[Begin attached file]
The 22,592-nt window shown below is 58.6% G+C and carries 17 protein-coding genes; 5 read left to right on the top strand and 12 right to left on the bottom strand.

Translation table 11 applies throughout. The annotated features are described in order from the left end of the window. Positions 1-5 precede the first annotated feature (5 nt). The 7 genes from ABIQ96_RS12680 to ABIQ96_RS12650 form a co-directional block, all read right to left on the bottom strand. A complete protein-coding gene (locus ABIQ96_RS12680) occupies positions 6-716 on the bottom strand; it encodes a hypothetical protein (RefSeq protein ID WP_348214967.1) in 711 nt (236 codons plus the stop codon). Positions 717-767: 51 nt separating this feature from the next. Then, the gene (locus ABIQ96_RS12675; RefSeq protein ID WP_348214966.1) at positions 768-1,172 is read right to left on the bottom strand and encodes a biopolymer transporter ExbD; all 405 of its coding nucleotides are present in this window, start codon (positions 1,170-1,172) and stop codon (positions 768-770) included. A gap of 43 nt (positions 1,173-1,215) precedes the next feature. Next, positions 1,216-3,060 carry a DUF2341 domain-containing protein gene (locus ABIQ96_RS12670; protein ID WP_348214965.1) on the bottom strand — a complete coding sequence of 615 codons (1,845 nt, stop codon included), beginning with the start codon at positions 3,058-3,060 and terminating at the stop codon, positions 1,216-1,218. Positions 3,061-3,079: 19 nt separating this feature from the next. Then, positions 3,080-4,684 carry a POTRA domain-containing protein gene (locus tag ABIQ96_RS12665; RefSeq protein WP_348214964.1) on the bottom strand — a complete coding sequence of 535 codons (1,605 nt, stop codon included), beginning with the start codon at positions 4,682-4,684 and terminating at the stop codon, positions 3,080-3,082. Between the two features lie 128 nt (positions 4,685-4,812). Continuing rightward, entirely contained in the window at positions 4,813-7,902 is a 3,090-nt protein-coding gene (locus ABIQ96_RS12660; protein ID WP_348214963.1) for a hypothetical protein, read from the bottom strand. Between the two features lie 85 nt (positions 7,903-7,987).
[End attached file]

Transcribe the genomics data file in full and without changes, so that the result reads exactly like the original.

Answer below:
The 22,592-nt window shown below is 58.6% G+C and carries 17 protein-coding genes; 5 read left to right on the top strand and 12 right to left on the bottom strand.

Translation table 11 applies throughout. The annotated features are described in order from the left end of the window. Positions 1-5 precede the first annotated feature (5 nt). The 7 genes from ABIQ96_RS12680 to ABIQ96_RS12650 form a co-directional block, all read right to left on the bottom strand. A complete protein-coding gene (locus ABIQ96_RS12680) occupies positions 6-716 on the bottom strand; it encodes a hypothetical protein (RefSeq protein ID WP_348214967.1) in 711 nt (236 codons plus the stop codon). Positions 717-767: 51 nt separating this feature from the next. Then, the gene (locus ABIQ96_RS12675; RefSeq protein ID WP_348214966.1) at positions 768-1,172 is read right to left on the bottom strand and encodes a biopolymer transporter ExbD; all 405 of its coding nucleotides are present in this window, start codon (positions 1,170-1,172) and stop codon (positions 768-770) included. A gap of 43 nt (positions 1,173-1,215) precedes the next feature. Next, positions 1,216-3,060 carry a DUF2341 domain-containing protein gene (locus ABIQ96_RS12670; protein ID WP_348214965.1) on the bottom strand — a complete coding sequence of 615 codons (1,845 nt, stop codon included), beginning with the start codon at positions 3,058-3,060 and terminating at the stop codon, positions 1,216-1,218. Positions 3,061-3,079: 19 nt separating this feature from the next. Then, positions 3,080-4,684 carry a POTRA domain-containing protein gene (locus tag ABIQ96_RS12665; RefSeq protein WP_348214964.1) on the bottom strand — a complete coding sequence of 535 codons (1,605 nt, stop codon included), beginning with the start codon at positions 4,682-4,684 and terminating at the stop codon, positions 3,080-3,082. Between the two features lie 128 nt (positions 4,685-4,812). Continuing rightward, entirely contained in the window at positions 4,813-7,902 is a 3,090-nt protein-coding gene (locus ABIQ96_RS12660; protein ID WP_348214963.1) for a hypothetical protein, read from the bottom strand. Between the two features lie 85 nt (positions 7,903-7,987).